According to the National Association for Continence, over half of America reads in the bathroom. I am one of them. Millions celebrate National Bathroom Reading Week in June of each year. I, again, am one of them. I am not Marquis de Sade, who wrote "The 120 Days of Sodom" on a forty foot roll of toilet paper, and I am not Lord Chesterfield, who urged his son to carry a cheap copy of the Latin poets for more practical purposes ( I feel a certain sympathy for the lesser-liked poets of the sixteenth century). Still, I would not be where I am today if it were not for the toilet.
The toilet is a place to meditate, to think, and to read great books. I would not be acquainted with the poetry of Robert Hass, Donald Hall, or David St. John if it were not for the commode. I would not admire Kurt Vonnegut or George Saunders. I would not be familiar with current events or world happenings. The toilet has been an essential component of my education - perhaps the best teacher I have ever had.
I befriended the the toilet at a young age, following the precedent set by my father, whose bathroom library was larger than the office libraries of most families. I learned not to dog-ear the pages of my father's pulp science fiction and pop psychology books. I began to accumulate my own collection of bathroom books, a mixture of Dr. Seuss, "Ranger Rick Magazine." and Choose Your Own Adventure books.
The toilet was there for me when I was too sick to go to elementary school. I'd stay home, crying because of my fear of vomiting, chin on the lip of the toilet. We'd bond for hours this way. I would pray to be spared from vomiting, and the toilet would sit silently, steadfastly. I would kneel beside it, devouring The Hardy Boys and the Boxcar Children, until I felt it safe enough to return to the less secure environment of my room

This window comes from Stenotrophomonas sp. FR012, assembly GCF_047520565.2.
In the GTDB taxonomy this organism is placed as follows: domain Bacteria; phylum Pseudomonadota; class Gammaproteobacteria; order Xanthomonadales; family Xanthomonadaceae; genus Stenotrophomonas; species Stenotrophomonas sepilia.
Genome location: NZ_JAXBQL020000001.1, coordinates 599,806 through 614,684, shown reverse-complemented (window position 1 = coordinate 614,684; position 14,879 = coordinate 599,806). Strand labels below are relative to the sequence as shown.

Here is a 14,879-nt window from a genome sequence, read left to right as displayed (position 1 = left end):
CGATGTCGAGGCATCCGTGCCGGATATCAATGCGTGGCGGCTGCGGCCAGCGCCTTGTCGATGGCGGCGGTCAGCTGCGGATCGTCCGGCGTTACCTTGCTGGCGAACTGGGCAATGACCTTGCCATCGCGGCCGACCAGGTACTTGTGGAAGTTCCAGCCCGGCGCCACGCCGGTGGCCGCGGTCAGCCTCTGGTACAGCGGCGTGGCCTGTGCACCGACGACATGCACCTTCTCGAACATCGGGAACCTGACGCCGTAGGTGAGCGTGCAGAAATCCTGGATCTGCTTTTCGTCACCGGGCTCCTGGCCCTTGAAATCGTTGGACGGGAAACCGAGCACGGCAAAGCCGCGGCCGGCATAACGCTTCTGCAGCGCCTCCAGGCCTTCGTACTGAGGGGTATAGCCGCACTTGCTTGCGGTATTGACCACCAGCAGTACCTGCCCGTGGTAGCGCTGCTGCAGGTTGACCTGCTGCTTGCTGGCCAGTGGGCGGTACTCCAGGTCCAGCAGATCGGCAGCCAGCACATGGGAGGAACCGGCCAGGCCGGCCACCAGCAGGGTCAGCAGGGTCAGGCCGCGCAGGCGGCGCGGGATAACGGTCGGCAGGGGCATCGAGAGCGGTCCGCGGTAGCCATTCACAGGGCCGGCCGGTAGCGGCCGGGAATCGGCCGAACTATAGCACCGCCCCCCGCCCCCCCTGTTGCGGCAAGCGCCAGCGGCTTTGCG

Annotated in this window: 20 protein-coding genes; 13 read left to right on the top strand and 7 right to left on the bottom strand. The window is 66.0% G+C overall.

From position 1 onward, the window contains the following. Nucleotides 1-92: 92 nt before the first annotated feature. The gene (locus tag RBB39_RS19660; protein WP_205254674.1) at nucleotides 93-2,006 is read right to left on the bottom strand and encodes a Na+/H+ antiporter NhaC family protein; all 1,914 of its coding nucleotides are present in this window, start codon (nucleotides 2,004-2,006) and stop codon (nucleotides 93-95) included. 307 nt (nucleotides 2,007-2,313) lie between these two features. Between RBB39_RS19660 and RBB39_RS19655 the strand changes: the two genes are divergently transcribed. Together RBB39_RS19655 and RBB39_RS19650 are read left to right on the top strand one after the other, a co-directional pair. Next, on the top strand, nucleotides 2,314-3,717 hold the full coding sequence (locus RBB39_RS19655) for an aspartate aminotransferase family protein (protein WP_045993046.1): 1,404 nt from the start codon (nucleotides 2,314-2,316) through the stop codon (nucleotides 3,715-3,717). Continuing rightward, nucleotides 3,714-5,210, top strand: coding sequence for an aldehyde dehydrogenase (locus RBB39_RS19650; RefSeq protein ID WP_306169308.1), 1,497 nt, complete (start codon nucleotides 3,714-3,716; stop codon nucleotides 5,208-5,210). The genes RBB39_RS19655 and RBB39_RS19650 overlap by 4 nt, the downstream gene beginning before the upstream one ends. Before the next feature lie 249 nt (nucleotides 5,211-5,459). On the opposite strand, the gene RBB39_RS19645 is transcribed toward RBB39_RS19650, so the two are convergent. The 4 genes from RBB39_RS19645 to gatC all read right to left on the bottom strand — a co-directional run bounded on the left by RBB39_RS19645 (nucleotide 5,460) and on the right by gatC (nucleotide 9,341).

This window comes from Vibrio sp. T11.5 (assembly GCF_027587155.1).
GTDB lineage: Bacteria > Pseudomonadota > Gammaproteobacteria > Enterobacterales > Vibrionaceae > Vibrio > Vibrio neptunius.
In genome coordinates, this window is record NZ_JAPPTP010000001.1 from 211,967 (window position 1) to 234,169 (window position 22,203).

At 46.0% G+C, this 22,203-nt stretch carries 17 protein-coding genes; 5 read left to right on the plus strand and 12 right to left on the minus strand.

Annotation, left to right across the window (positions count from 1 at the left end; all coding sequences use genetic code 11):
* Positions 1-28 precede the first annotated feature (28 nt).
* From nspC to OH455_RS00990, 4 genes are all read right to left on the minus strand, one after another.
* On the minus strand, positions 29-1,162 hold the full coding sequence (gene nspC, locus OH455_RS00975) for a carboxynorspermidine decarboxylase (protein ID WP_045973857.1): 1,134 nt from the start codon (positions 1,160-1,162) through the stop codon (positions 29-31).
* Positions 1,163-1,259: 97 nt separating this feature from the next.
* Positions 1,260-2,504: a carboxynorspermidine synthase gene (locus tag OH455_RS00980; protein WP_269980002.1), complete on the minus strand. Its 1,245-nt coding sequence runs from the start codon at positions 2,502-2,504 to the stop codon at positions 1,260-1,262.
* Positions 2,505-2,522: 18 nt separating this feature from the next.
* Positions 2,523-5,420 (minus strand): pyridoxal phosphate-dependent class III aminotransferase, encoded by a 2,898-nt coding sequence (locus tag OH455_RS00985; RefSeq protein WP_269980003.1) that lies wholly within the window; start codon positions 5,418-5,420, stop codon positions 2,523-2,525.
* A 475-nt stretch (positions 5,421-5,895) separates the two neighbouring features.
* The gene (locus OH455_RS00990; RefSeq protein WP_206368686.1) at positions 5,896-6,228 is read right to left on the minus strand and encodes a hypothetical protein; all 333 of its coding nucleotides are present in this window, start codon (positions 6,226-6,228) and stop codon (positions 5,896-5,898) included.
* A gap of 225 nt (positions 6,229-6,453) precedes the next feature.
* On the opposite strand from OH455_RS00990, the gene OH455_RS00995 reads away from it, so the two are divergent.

Later, the toilet assumed a role of even more importance. My list of required reading became a list of bathroom reading, and I would keep the books in the bathroom, organized neatly on the counter. I would read the biographies of our Presidents, the poetry of the Romantics, the late night scrawls of the Beats. It was with the toilet that I made life-changing decisions about which colleges I wanted to apply to. It was there that I studied for the SAT, though, admittedly, far too little. It was with the toilet that I proofread my essays (not the one you are holding now, rest assuredly).
I do read outside of the bathroom, quite frequently, but never with the same vigor. There is something about the sterility of the environment that is conducive to reading. The white tiles and white cabinets are like empty pages, and they urge me read those filled with type and ink and meaning. The toilet is a place to be alone, and the best reading is done in solitude. Toilets are a gateway to reading, to learning. Ultimately, they are the key to knowledge, porcelain thrones from which man can conquer ignorance.